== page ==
Actress Emma Thompson has said she thinks the trend of movie studios hiring young stars because of their social media following is a "disaster".
She was speaking after serenading the Prince of Wales as she greeted him at a royal reception for British Academy Award winners.
The event, hosted by Prince Charles and the Duchess of Cornwall at St James's Palace, saw Thompson sing: "It's you! You look gorgeous."
Thompson joined a host of British acting royalty including Dame Maggie Smith, Dame Judi Dench, Colin Firth, Jeremy Irons, Sir Michael Caine and playwright and author Ronald Harwood.
She said that one of the things that "really worries" her about social media is "we're casting actors who have big followings so the studios can use their followings to sell their movie".
She added: "The actors are becoming attached in the sort of business way to their social media profiles, and I think that's a disaster."
Thompson attended the prestigious event with her daughter Gaia, who also spoke to the royal couple and complimented Camilla on her emerald green lace dress from designer Edina Ronay.
The 57-year-old actress has picked up two Oscars - a best actress gong for Howards End and best adapted screenplay for Sense And Sensibility.
Meanwhile, Dame Judi used the event to express concern about the lack of funds available to train young actors.
She said: "I think it's worrying that training is so expensive. I must have, I don't know how many letters a week from young actors wanting to get to drama school and not having the money to get them through."
Despite seven nominations, Dame Judi has only won one Academy Award - she was named best supporting actress for her eight-minute role as Elizabeth I in Shakespeare In Love.
She said she thought the event was "wonderful", adding that when she won her Oscar she did not have the chance to meet the other winners in the same year.
Asked about the secret to her success and that of other British talent, she joked: "It's called good luck.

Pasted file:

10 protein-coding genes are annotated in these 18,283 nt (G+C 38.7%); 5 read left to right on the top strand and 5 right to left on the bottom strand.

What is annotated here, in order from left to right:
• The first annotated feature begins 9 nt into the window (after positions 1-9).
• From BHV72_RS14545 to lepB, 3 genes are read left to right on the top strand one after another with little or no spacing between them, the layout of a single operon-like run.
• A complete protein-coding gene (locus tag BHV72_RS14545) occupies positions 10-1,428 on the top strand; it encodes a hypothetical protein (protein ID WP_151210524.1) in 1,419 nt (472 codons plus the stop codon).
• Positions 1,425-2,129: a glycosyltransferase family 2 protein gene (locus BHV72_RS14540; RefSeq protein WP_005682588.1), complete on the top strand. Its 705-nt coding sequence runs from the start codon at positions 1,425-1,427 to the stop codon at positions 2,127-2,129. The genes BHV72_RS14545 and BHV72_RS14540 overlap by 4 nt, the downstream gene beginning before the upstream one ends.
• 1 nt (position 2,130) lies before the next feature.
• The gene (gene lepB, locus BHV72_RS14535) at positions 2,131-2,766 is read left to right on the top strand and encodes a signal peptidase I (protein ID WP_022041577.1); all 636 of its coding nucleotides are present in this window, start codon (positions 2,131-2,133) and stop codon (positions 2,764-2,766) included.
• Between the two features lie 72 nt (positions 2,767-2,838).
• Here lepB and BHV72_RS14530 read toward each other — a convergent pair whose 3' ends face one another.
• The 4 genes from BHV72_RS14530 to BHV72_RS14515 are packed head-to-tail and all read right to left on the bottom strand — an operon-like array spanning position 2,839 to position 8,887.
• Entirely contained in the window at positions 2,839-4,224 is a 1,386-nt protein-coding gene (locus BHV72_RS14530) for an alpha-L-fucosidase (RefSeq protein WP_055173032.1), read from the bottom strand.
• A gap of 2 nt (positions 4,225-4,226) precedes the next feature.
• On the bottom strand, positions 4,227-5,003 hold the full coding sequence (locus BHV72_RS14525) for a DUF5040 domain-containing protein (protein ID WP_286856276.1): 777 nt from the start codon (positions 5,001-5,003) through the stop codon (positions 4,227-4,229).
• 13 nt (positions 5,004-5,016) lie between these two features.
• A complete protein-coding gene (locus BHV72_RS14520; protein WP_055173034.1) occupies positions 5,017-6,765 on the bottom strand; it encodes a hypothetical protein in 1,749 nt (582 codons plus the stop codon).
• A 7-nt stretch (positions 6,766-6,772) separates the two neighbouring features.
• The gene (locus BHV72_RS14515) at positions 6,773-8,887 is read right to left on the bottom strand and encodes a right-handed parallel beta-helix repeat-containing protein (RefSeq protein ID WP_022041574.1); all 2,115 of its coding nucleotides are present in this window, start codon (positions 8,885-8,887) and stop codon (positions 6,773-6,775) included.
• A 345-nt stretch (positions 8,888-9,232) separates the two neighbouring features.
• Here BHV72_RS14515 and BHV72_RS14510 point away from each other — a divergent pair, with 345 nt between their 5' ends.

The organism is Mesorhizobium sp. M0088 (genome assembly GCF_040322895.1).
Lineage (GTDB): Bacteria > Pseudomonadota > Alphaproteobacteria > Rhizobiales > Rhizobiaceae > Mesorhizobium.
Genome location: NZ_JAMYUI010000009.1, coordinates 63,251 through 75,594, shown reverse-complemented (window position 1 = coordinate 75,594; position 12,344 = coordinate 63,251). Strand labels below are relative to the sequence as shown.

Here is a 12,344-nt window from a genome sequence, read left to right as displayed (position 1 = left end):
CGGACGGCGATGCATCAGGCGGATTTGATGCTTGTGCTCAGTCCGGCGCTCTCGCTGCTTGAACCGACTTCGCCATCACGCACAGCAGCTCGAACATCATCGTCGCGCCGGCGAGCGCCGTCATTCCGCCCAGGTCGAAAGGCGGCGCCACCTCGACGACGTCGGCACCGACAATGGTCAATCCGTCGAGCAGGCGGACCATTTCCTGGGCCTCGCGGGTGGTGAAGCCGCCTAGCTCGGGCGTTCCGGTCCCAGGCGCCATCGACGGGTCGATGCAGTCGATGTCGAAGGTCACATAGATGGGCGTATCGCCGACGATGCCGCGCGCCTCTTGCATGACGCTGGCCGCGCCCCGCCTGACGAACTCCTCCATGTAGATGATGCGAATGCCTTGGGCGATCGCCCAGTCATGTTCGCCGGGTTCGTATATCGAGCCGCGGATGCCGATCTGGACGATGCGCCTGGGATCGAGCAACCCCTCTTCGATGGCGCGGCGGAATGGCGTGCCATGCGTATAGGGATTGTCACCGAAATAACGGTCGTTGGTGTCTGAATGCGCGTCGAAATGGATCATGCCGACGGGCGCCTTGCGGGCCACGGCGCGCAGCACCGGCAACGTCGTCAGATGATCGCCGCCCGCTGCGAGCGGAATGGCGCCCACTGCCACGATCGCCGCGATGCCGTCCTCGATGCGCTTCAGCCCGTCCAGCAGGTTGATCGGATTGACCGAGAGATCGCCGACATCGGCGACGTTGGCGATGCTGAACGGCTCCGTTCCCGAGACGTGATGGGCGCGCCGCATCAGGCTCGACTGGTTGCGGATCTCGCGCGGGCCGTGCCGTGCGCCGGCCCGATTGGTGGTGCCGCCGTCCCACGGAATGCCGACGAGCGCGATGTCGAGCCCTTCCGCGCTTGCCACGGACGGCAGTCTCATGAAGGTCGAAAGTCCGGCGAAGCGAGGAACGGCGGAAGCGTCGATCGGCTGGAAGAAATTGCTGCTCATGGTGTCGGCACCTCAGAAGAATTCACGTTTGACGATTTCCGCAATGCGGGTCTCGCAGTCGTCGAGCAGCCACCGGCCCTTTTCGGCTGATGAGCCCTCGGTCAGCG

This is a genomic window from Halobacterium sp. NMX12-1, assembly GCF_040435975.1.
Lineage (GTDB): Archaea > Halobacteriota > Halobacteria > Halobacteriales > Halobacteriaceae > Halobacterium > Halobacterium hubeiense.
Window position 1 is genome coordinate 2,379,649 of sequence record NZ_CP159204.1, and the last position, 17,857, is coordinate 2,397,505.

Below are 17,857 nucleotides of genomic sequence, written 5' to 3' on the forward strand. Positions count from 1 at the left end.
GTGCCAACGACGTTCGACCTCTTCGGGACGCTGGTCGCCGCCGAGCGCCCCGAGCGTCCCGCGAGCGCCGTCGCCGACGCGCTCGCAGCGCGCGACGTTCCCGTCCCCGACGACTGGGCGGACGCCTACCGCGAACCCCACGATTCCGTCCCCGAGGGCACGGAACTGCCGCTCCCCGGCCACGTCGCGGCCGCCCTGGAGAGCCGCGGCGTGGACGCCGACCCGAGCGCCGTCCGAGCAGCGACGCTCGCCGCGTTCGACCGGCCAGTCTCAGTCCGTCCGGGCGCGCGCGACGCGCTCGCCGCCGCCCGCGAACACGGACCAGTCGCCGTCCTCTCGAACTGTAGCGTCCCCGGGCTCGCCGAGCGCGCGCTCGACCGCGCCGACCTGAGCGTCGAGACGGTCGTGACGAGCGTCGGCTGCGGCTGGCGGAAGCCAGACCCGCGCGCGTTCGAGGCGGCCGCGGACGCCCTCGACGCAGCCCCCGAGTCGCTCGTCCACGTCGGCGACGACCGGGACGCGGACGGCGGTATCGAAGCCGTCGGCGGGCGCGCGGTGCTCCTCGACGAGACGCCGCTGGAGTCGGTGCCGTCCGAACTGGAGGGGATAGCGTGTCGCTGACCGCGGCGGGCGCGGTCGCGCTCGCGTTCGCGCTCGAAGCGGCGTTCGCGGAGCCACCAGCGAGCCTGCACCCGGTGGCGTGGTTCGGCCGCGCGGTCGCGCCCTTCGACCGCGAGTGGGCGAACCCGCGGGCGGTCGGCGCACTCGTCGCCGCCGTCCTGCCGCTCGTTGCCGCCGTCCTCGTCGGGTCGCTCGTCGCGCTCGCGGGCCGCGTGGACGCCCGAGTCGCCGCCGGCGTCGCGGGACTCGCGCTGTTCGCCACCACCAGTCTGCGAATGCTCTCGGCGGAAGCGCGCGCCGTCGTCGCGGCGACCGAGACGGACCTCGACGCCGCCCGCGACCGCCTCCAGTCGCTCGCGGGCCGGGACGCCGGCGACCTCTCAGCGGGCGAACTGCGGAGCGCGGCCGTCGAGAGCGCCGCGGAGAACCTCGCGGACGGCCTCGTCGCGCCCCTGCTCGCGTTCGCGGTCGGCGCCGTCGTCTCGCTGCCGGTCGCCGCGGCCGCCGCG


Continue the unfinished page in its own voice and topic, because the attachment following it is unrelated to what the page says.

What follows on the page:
"We have good training and we've got incredible young people who are trained in everything, they can dance and sing and act on the stage."
Sir Michael raised concerns about the generation of young actors coming through the ranks.
He said: "These days they just say I'm going to be an actor because I want to be rich and famous. And then they do a little part on television and everyone knows who they are. They can't really act.
"I knew I wasn't going to be rich, I knew I wasn't going to be famous, I knew I wasn't going to be a movie star, I just wanted to be a good actor, that's all."
Sir Michael is one of just two actors - the other being Jack Nicholson - to have been nominated for an Oscar in every decade from the 1960s to the 2000s.
He won his first supporting actor award for Hannah And Her Sisters and his second for The Cider House Rules.
Asked if there is a royal role he would still like to tackle in his career, he joked: "I never thought of myself in the royal mould. I'm definitely working class. I can't think of a single royal who has a cockney accent.
"Maybe I'll be that little boy who's just been born when he grows up."
Talking about a host of stars who find fame at a young age, he said: "They're very young now. I was 30 before I became well known. I've watched it ruin people. By the time they're 30, they're through."
More than 300 British artists and film-makers have been awarded Oscars over a 45-year period of film production.
Other guests at the event included Academy president Cheryl Boone Isaacs, CEO Dawn Hudson and members of the Academy's board of Governors.
Ms Boone Isaacs described Prince Charles as "charming, he really was, so relaxed, so lovely".
She said British talent thrives due to a "commitment to training and the craft and creative".